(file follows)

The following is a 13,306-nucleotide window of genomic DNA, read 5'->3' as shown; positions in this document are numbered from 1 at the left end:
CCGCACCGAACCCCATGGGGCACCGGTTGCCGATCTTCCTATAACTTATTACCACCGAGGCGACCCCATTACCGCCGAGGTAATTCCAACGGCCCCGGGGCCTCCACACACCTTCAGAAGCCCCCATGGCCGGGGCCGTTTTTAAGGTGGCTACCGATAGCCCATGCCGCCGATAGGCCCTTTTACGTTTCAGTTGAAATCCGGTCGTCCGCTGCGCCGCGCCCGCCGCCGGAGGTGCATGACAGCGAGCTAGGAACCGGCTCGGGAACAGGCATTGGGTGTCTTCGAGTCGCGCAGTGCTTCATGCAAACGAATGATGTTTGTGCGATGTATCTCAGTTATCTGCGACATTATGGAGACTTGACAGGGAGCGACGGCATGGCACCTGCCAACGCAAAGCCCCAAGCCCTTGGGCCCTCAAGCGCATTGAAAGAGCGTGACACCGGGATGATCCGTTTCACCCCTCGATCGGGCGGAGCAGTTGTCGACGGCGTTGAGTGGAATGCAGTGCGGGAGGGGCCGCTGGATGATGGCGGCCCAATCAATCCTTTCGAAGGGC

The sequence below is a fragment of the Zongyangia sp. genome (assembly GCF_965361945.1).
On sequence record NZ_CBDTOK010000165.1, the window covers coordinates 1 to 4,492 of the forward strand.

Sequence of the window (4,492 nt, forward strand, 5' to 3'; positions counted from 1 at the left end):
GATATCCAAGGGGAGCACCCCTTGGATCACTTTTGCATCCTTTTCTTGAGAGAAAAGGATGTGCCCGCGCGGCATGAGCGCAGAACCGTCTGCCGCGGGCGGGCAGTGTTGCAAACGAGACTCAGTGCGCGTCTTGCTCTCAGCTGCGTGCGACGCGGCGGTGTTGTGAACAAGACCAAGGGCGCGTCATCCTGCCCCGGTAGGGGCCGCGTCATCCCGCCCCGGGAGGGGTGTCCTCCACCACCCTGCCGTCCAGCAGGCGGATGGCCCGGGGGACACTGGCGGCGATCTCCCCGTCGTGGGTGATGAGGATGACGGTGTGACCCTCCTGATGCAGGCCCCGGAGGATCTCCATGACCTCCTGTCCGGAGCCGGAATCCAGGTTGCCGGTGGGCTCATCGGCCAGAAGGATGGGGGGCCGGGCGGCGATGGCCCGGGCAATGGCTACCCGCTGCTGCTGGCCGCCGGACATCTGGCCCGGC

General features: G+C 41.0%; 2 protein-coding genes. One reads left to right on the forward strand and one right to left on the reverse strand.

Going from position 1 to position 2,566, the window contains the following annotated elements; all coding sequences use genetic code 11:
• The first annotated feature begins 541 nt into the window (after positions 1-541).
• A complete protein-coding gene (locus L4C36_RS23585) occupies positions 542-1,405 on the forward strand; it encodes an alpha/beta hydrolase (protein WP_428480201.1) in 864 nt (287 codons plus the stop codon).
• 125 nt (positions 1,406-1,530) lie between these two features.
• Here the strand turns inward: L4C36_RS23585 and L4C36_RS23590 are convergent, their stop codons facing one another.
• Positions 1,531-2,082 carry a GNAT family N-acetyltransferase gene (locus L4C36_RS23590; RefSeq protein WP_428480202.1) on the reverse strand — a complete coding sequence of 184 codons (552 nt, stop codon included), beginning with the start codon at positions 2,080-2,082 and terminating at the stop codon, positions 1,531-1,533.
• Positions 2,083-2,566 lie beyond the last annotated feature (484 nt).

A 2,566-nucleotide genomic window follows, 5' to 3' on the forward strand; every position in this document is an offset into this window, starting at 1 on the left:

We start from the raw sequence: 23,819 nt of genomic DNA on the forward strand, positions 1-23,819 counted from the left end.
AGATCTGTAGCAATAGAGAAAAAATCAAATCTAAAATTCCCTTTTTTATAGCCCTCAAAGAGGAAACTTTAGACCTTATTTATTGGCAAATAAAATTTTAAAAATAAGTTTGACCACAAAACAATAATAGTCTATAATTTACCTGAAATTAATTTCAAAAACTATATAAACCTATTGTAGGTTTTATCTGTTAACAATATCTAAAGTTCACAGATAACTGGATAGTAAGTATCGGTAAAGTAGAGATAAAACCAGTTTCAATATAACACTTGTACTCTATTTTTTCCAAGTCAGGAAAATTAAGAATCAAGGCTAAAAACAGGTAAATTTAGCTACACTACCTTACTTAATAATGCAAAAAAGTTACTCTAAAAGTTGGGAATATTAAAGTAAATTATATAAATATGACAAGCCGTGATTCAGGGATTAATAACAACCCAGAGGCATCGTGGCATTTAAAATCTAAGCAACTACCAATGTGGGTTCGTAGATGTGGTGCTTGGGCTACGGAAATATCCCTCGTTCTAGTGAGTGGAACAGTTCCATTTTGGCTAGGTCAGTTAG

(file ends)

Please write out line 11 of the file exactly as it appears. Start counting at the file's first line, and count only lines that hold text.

• 125 nt (positions 1,406-1,530) lie between these two features.